Good riddance to celebrity hypocrite Samantha Bee

At one point, Samantha Bee was hailed as Jon Stewart’s heir at The Daily Show — and quite honestly she probably should have gotten that job. Instead she ended up bolting Comedy Central for TBS, where she injected her sardonic brand of faux journalism into a format largely dominated by men. But just as with all late-night “comedy” shows, the Trump years turned her and her fellow hosts into progressive scolds and their audiences into clapping seals.

I coined the phrase “Late-Night Group Therapy for Libs” to describe what these hour-long sessions continue to be, as they ignore the follies of Joe Biden and Kamala Harris in favor of mouth-agape admonishments of the former president.

Seth Meyers, John Oliver and even Jimmies Kimmel and Fallon have borrowed some tricks from The Daily Show — and Stephen Colbert now simply acts as a Democratic Party pinch-hitter.

The field is too crowded, and someone, at some network, was inevitably going to be butted out of the group. That person turned out to be Samantha Bee, the only female host, as TBS canceled her show this week with limited fanfare.

It would be inaccurate, however, to credit Bee’s transformation from sarcastic comedian to angry and insufferable harridan as the main source of her downfall, or the driving force of her ratings cratering over the past couple of years.

Bee’s primary sin was alienating her woke audience through her and her husband’s (former Daily Show comedian Jason Jones) activist actions around education and school choice in New York City where they reside.

Bee’s actions fighting school integration, which would have seen her children attending the same schools as children of poor and in some cases minority parents, drew ire from even progressive media. ace Slate notes, New York schools are notoriously some of the most segregated in the country.

“The Upper West Side is another place where the ‘rights’ of wealthy parents are being pitted against the reality of the neighborhood’s demographics. The current battleground is the sought-after PS 452 on West 77th Street, a stone’s throw from the Museum of Natural History,” writes Laura Moser. One of the leading voices against this proposal was Jason Jones, who warned his allies to “stop talking to the press. This is a private matter, I think, from our community. This story doesn’t exist without your quotes.”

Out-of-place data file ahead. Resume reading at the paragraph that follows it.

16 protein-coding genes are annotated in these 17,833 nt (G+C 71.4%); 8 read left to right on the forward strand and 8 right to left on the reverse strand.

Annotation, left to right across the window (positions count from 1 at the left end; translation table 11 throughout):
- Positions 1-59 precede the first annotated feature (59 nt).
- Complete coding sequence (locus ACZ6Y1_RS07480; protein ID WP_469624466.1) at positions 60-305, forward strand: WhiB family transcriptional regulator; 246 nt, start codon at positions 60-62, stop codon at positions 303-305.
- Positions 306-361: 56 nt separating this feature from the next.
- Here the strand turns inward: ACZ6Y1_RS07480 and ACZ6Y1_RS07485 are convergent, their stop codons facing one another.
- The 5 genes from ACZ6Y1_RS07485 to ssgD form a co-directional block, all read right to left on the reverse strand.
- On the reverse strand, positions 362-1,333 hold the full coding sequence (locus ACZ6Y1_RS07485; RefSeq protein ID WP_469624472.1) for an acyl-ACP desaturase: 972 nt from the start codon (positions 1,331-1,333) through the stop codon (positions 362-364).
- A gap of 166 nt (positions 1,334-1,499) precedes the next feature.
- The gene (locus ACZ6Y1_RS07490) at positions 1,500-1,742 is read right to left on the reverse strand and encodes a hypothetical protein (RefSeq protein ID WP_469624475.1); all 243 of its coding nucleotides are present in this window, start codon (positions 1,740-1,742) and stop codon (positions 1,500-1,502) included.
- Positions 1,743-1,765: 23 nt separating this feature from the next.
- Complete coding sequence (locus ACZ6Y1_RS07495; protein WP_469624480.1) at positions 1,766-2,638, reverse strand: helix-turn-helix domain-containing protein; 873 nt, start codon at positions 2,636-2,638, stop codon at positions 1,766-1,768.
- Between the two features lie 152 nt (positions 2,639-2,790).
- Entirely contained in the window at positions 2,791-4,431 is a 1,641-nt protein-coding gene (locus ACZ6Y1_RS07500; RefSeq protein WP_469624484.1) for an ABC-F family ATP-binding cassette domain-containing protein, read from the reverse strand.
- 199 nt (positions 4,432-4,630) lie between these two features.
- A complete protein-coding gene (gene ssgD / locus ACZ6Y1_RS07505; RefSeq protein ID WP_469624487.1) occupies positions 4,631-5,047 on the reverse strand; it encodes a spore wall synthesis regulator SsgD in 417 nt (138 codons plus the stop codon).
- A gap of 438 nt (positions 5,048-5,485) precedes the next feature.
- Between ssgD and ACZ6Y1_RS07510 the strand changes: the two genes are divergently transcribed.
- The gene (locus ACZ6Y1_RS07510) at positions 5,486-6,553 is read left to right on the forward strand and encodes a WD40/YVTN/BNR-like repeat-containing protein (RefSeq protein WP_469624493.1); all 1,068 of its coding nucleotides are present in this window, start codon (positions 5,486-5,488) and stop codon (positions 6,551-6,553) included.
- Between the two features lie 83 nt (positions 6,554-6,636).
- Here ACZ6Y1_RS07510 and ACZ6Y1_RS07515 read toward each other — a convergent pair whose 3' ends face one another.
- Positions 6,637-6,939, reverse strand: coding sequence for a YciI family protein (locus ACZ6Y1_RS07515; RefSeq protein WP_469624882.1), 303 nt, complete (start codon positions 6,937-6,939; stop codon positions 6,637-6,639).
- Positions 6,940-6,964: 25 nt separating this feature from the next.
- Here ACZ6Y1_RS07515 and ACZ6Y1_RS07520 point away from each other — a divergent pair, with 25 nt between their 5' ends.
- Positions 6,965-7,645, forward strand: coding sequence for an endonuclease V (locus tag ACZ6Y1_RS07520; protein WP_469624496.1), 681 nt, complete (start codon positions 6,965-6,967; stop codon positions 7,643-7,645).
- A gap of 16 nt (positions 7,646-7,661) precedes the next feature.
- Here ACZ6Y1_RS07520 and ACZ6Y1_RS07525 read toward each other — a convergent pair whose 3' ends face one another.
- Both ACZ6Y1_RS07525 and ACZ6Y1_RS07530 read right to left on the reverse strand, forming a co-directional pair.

The hypocrisy was astounding. Bee and Jones were just another pair of celebrity frauds. The explosion of race and equity issues in cities like New York in the wake of the George Floyd riots sealed Bee’s fate amid a clip-happy media that stopped sharing her devastating owns of Trump.

Bee’s show wasn’t canceled because of poor ratings. Several cable infotainment shows hover around the same figures Bee had. Her problem was that her audience, which demands political fealty in its comedic therapy, had abandoned her and refused to defend her.

The lesson here is to never step out of line and never go against the mob. Stephen Colbert would never abandon the woke the way Bee did. Kimmel will keep poking fun at Ted Cruz or something. John Oliver will elicit agreeable chin strokes from the media elites and Jimmy Fallon has paid his penance for ruffling Donald Trump’s hair in 2016. Yet Bee never outright addressed her objections to school integration, and her audience simply went away. Good riddance.

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